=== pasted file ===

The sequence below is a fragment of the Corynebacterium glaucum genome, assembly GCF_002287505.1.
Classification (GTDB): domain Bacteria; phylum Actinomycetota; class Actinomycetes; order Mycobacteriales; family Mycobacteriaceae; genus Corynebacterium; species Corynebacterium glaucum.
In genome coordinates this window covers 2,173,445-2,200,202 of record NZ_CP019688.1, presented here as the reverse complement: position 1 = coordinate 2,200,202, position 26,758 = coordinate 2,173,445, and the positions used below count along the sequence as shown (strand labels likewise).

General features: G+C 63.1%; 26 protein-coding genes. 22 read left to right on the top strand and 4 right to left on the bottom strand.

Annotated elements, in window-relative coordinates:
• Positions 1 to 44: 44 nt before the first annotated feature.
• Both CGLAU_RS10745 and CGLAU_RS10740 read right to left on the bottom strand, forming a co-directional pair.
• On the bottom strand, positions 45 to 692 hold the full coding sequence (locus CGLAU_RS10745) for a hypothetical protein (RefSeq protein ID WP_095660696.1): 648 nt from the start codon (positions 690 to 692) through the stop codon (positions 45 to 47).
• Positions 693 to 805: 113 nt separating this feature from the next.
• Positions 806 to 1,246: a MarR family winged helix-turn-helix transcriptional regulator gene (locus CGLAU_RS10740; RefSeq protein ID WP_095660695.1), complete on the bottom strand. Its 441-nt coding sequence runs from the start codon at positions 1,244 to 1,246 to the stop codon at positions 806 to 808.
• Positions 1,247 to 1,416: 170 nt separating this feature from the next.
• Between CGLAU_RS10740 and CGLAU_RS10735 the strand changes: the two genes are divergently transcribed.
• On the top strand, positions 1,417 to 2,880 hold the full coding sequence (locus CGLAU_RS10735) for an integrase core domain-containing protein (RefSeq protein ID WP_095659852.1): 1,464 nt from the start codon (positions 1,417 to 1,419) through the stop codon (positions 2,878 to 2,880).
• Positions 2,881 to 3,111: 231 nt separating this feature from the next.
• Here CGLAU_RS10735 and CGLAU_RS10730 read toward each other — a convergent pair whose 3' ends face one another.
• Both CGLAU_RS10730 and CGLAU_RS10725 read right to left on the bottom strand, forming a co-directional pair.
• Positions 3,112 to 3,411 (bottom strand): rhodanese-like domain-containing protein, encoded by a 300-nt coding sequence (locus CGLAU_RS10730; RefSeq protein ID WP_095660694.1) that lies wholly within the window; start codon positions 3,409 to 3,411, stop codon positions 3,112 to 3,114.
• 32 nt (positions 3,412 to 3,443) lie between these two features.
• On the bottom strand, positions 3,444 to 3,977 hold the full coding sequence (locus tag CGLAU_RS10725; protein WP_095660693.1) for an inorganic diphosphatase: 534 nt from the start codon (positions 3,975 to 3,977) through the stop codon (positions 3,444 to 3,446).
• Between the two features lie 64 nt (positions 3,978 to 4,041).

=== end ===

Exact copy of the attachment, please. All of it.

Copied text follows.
The sequence below is a fragment of the Corynebacterium glaucum genome, assembly GCF_002287505.1.
Classification (GTDB): domain Bacteria; phylum Actinomycetota; class Actinomycetes; order Mycobacteriales; family Mycobacteriaceae; genus Corynebacterium; species Corynebacterium glaucum.
In genome coordinates this window covers 2,173,445-2,200,202 of record NZ_CP019688.1, presented here as the reverse complement: position 1 = coordinate 2,200,202, position 26,758 = coordinate 2,173,445, and the positions used below count along the sequence as shown (strand labels likewise).

General features: G+C 63.1%; 26 protein-coding genes. 22 read left to right on the top strand and 4 right to left on the bottom strand.

Annotated elements, in window-relative coordinates:
• Positions 1 to 44: 44 nt before the first annotated feature.
• Both CGLAU_RS10745 and CGLAU_RS10740 read right to left on the bottom strand, forming a co-directional pair.
• On the bottom strand, positions 45 to 692 hold the full coding sequence (locus CGLAU_RS10745) for a hypothetical protein (RefSeq protein ID WP_095660696.1): 648 nt from the start codon (positions 690 to 692) through the stop codon (positions 45 to 47).
• Positions 693 to 805: 113 nt separating this feature from the next.
• Positions 806 to 1,246: a MarR family winged helix-turn-helix transcriptional regulator gene (locus CGLAU_RS10740; RefSeq protein ID WP_095660695.1), complete on the bottom strand. Its 441-nt coding sequence runs from the start codon at positions 1,244 to 1,246 to the stop codon at positions 806 to 808.
• Positions 1,247 to 1,416: 170 nt separating this feature from the next.
• Between CGLAU_RS10740 and CGLAU_RS10735 the strand changes: the two genes are divergently transcribed.
• On the top strand, positions 1,417 to 2,880 hold the full coding sequence (locus CGLAU_RS10735) for an integrase core domain-containing protein (RefSeq protein ID WP_095659852.1): 1,464 nt from the start codon (positions 1,417 to 1,419) through the stop codon (positions 2,878 to 2,880).
• Positions 2,881 to 3,111: 231 nt separating this feature from the next.
• Here CGLAU_RS10735 and CGLAU_RS10730 read toward each other — a convergent pair whose 3' ends face one another.
• Both CGLAU_RS10730 and CGLAU_RS10725 read right to left on the bottom strand, forming a co-directional pair.
• Positions 3,112 to 3,411 (bottom strand): rhodanese-like domain-containing protein, encoded by a 300-nt coding sequence (locus CGLAU_RS10730; RefSeq protein ID WP_095660694.1) that lies wholly within the window; start codon positions 3,409 to 3,411, stop codon positions 3,112 to 3,114.
• 32 nt (positions 3,412 to 3,443) lie between these two features.
• On the bottom strand, positions 3,444 to 3,977 hold the full coding sequence (locus tag CGLAU_RS10725; protein WP_095660693.1) for an inorganic diphosphatase: 534 nt from the start codon (positions 3,975 to 3,977) through the stop codon (positions 3,444 to 3,446).
• Between the two features lie 64 nt (positions 3,978 to 4,041).